How Co-Working is Transforming Cities
In the last 10 years, we have experienced one of the biggest changes in the work market: the rise of co-working spaces. Between 2005 and today, it grew from just 1 in San Francisco to 7,800 co-working spaces across the globe. In a year from now, predictions forecast 37 000 co-working spaces worldwide gathering more than 2 million people.
If we do the calculation correctly, it means 29,200 co-working spaces will be created between 2017 and 2018. This means that 40 new co-working spaces will come to life every day until the end of 2018. The given numbers emphasize how popular this type of work environment has become, bringing a transformation to the work market which many people want to experience in every city.
But why is co-working transforming cities? We travelled to 106 co-working spaces across Europe in 2016 to find out more.
Throughout our travels, we have seen how much of a positive impact the opening of a co-working space can have on a neighbourhood. It contributes to its economic development and business growth.
In a recent survey we conducted, 60% of the coworkers said they chose their co-working space based on location and not too far from where they live. So just imagine how many people stay in their neighbourhoods and contribute to their micro economies? From consuming local to initiating local projects to getting to know their neighbours more.
In Berlin, co-working spaces have completely changed the landscape of certain areas. Factory, one of the biggest entrepreneurial hubs in town, has reshaped an old building into a co-working space where Twitter, SoundCloud and Pinterest have set up their offices. And the neighbourhood is continuing to grow with rehabilitation of old buildings into apartments, cafe and restaurants. The whole neighbourhood around Factory now has even been renamed Silicon Allee, a spin off of the famed Silicon Valley in California.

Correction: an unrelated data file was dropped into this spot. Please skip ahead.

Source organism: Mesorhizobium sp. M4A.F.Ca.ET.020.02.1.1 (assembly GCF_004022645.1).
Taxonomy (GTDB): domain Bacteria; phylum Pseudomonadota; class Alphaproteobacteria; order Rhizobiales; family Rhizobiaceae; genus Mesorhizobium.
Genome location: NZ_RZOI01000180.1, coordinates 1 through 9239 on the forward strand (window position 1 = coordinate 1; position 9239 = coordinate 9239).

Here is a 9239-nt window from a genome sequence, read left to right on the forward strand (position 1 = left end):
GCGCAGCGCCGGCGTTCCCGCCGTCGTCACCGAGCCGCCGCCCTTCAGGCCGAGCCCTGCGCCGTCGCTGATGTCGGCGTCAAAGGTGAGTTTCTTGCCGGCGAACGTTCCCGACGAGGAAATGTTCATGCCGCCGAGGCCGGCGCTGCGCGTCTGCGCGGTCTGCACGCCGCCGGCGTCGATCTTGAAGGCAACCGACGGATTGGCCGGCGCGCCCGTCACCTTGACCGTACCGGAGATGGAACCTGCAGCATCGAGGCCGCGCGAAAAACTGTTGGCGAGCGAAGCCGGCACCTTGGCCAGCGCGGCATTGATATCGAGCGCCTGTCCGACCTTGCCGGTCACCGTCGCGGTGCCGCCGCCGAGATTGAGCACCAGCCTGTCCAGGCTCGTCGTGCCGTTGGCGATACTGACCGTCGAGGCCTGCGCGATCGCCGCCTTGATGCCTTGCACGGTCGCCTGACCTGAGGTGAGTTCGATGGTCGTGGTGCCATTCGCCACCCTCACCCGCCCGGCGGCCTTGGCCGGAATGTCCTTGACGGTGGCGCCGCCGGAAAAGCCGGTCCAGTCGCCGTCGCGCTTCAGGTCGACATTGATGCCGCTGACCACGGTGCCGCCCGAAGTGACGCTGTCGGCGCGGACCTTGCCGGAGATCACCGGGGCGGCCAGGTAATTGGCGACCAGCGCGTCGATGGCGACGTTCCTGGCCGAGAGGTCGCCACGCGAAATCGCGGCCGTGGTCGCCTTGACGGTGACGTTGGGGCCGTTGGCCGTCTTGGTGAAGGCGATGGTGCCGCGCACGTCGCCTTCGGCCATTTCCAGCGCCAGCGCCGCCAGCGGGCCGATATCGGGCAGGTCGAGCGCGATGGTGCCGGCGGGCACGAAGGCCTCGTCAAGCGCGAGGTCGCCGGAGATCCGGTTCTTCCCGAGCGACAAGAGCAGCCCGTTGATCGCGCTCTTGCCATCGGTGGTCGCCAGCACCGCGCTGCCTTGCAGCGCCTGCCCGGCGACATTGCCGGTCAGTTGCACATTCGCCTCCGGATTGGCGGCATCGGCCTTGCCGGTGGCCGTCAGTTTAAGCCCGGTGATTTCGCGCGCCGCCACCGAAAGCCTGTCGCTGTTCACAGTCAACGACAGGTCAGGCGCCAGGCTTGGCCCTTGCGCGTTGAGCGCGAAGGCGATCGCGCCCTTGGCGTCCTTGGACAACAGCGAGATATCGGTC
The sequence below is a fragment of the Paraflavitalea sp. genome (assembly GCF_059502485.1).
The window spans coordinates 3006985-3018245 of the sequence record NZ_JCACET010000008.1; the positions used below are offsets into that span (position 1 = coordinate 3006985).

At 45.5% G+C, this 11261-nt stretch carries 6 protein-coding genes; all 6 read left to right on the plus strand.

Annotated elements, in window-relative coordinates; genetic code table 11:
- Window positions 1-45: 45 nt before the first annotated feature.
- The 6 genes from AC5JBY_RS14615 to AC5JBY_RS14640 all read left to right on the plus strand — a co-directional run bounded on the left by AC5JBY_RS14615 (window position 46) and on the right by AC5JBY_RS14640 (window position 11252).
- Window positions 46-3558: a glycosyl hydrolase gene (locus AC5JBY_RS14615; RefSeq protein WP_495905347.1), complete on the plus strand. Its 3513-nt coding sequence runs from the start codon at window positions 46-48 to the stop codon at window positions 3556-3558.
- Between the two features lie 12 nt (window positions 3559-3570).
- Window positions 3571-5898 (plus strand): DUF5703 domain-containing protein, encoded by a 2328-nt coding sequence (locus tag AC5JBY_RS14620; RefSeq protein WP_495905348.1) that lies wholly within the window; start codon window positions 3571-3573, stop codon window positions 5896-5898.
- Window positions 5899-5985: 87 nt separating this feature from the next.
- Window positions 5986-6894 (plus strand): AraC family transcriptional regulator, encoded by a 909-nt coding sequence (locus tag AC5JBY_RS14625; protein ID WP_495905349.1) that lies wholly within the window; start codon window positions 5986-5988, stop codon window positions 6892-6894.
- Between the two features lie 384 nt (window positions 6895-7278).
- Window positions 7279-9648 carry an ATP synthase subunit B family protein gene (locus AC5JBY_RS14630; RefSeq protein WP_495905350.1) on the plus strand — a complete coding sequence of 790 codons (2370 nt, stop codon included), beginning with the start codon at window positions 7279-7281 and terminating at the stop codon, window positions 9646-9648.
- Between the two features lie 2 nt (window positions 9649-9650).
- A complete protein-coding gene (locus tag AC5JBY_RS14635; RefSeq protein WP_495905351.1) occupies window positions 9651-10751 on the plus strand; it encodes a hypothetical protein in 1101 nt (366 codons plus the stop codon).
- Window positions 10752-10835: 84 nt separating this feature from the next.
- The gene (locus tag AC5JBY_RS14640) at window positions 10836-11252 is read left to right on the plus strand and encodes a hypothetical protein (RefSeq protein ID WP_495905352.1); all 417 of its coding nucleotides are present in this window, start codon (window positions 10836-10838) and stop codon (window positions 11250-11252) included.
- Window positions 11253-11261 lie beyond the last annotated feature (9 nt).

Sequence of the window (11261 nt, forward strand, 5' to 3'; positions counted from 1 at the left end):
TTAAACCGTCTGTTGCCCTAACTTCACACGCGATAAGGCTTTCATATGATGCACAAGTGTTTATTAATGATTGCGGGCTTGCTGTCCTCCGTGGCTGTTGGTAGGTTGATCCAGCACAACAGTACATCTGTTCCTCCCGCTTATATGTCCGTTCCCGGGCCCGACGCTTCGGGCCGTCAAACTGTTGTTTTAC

Bringing like-minded communities together
When co-working started, the main target audience were self-employed workers who needed a place to work and not feel alone. Today, those hubs attract larger crowds of professionals adding startups, agencies, small companies or service providers to the map. Some have developed into even more focused places, dedicating their spaces to certain businesses only, providing a physical location where like-minded individuals can meet and learn from each other.
We also found co-working spaces dedicated, for instance, to musicians only. In Berlin, Noize Fabrikprovide them with the environment they need to work, record music and use the latest technology available on the market as well as a stage for live music. Instead of purchasing them for themselves, members can rent them from the space and use them for their own purposes.
Another example is Maria 0-1 in Helsinki, which is an abandoned hospital that has been totally renovated and transformed into a startup playground. They gathered in-house startups, as well as a venture capital firm and tech journalists to let them work closer together.
Such spaces are opening in every city, fostering skill exchange and matching, adding better qualitative content and value to the city they are located in.
Fostering collaboration and innovation
In certain co-working spaces, the concept of collaboration has been pushed further with the arrival of a new player in the game: corporate companies. This is a very interesting evolution of the work market because realistically corporates don’t need co-working spaces. They typically own their own offices, but they saw in co-working spaces something they could not find in their offices: easy access to deeper collaboration and innovation.
In London, we visited work.life Camden and were surprised to see a Dr. Martens showroom inside their space. The brand office being located nearby, they decided to use the co-working space next door to showcase their products and meet with clients when they need it.
In Berlin, we have seen another type of collaboration, not between corporate and co-working space, but between corporate, co-working space, and members. At the Rainmaking Loft, the startup hub Danfoss, a Danish corporate which makes buildings smarter through energy efficiency, sent 20 of their employees from all over the world for three months inside the space to let them build new business models. At one of the community events organized by the space, Danfoss found a startup working in their industry with whom they are currently working on a partnership.